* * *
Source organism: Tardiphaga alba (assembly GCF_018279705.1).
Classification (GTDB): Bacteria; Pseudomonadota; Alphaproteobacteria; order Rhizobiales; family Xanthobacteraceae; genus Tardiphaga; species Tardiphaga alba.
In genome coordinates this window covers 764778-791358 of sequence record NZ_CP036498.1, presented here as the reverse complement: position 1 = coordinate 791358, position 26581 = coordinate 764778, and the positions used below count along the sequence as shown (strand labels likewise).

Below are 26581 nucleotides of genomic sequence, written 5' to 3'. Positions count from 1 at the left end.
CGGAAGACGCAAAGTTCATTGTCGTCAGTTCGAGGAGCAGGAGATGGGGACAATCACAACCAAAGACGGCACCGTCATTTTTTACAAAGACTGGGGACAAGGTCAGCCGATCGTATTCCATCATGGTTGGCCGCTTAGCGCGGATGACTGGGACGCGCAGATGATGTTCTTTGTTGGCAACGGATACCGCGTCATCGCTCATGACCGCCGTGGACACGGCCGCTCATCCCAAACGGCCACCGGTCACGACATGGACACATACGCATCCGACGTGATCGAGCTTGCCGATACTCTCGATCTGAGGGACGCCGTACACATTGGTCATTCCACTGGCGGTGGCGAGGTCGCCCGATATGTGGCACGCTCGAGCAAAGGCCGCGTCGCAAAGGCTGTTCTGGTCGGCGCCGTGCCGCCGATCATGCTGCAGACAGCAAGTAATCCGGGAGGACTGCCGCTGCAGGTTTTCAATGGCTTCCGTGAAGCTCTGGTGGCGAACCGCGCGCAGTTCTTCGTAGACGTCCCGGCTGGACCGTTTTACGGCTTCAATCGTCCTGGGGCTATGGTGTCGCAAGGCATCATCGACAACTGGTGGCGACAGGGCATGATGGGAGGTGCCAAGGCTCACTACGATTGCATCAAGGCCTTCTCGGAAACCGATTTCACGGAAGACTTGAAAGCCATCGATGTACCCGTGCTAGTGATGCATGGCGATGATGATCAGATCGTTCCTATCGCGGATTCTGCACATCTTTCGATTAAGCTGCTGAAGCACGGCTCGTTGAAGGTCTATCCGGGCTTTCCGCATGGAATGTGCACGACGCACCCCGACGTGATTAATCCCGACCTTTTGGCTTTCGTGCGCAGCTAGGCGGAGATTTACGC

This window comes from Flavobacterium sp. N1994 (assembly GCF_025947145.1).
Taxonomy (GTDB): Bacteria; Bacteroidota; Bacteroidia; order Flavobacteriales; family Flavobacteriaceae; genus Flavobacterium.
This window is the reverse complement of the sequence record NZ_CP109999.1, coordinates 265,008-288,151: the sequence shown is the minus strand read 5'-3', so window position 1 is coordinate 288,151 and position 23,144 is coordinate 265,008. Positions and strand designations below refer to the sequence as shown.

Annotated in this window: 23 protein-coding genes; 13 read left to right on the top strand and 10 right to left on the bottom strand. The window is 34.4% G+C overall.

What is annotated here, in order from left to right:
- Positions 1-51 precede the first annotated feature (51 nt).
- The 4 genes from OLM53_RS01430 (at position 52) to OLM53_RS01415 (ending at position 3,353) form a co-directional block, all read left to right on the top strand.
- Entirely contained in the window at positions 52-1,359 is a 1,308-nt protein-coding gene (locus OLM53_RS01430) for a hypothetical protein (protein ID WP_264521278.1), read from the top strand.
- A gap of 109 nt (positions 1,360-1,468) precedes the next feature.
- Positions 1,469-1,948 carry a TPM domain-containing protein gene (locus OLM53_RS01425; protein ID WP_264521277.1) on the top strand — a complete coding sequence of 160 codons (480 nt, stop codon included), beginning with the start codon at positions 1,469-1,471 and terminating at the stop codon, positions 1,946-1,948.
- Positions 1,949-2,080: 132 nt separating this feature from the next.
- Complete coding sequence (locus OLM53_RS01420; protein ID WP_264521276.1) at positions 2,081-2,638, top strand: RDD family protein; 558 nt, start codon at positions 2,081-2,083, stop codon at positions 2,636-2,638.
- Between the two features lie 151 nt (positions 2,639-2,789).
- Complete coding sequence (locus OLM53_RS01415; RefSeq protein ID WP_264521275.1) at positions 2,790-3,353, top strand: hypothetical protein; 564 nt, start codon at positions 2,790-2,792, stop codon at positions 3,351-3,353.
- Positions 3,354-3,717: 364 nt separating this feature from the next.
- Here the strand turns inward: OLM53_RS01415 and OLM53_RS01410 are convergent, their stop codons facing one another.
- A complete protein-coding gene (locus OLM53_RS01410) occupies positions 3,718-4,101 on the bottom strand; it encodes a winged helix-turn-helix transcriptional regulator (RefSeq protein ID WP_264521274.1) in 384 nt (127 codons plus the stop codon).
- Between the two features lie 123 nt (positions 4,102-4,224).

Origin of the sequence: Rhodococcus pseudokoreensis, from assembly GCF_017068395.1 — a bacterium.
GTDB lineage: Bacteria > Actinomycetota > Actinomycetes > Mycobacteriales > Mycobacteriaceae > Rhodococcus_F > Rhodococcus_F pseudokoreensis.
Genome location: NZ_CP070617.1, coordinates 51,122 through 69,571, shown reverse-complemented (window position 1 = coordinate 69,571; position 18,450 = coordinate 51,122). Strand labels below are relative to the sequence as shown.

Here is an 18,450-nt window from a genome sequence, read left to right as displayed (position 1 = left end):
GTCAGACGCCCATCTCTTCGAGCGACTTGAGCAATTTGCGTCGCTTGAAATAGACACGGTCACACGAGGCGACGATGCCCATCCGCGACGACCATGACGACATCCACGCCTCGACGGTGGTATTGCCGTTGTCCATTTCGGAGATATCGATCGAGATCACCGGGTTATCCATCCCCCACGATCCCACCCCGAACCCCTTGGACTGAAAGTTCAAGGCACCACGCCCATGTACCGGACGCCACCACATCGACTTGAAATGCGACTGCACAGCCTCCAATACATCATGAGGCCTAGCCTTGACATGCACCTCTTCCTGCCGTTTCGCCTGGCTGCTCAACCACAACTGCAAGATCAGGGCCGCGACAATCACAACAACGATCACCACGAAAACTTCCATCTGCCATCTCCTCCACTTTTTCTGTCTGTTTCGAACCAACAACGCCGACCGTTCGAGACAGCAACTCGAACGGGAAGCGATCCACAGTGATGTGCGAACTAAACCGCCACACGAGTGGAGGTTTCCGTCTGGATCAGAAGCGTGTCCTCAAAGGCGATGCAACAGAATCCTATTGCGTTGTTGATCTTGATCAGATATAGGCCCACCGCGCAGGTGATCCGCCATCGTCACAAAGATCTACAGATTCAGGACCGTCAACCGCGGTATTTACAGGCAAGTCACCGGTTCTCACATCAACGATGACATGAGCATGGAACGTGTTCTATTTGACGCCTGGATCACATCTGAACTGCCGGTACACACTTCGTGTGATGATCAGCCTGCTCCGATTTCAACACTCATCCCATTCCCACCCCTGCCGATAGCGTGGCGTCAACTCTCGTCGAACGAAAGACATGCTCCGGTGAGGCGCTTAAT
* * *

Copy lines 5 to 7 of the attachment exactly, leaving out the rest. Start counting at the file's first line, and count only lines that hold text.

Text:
CGGAAGACGCAAAGTTCATTGTCGTCAGTTCGAGGAGCAGGAGATGGGGACAATCACAACCAAAGACGGCACCGTCATTTTTTACAAAGACTGGGGACAAGGTCAGCCGATCGTATTCCATCATGGTTGGCCGCTTAGCGCGGATGACTGGGACGCGCAGATGATGTTCTTTGTTGGCAACGGATACCGCGTCATCGCTCATGACCGCCGTGGACACGGCCGCTCATCCCAAACGGCCACCGGTCACGACATGGACACATACGCATCCGACGTGATCGAGCTTGCCGATACTCTCGATCTGAGGGACGCCGTACACATTGGTCATTCCACTGGCGGTGGCGAGGTCGCCCGATATGTGGCACGCTCGAGCAAAGGCCGCGTCGCAAAGGCTGTTCTGGTCGGCGCCGTGCCGCCGATCATGCTGCAGACAGCAAGTAATCCGGGAGGACTGCCGCTGCAGGTTTTCAATGGCTTCCGTGAAGCTCTGGTGGCGAACCGCGCGCAGTTCTTCGTAGACGTCCCGGCTGGACCGTTTTACGGCTTCAATCGTCCTGGGGCTATGGTGTCGCAAGGCATCATCGACAACTGGTGGCGACAGGGCATGATGGGAGGTGCCAAGGCTCACTACGATTGCATCAAGGCCTTCTCGGAAACCGATTTCACGGAAGACTTGAAAGCCATCGATGTACCCGTGCTAGTGATGCATGGCGATGATGATCAGATCGTTCCTATCGCGGATTCTGCACATCTTTCGATTAAGCTGCTGAAGCACGGCTCGTTGAAGGTCTATCCGGGCTTTCCGCATGGAATGTGCACGACGCACCCCGACGTGATTAATCCCGACCTTTTGGCTTTCGTGCGCAGCTAGGCGGAGATTTACGC

This window comes from Flavobacterium sp. N1994 (assembly GCF_025947145.1).
Taxonomy (GTDB): Bacteria; Bacteroidota; Bacteroidia; order Flavobacteriales; family Flavobacteriaceae; genus Flavobacterium.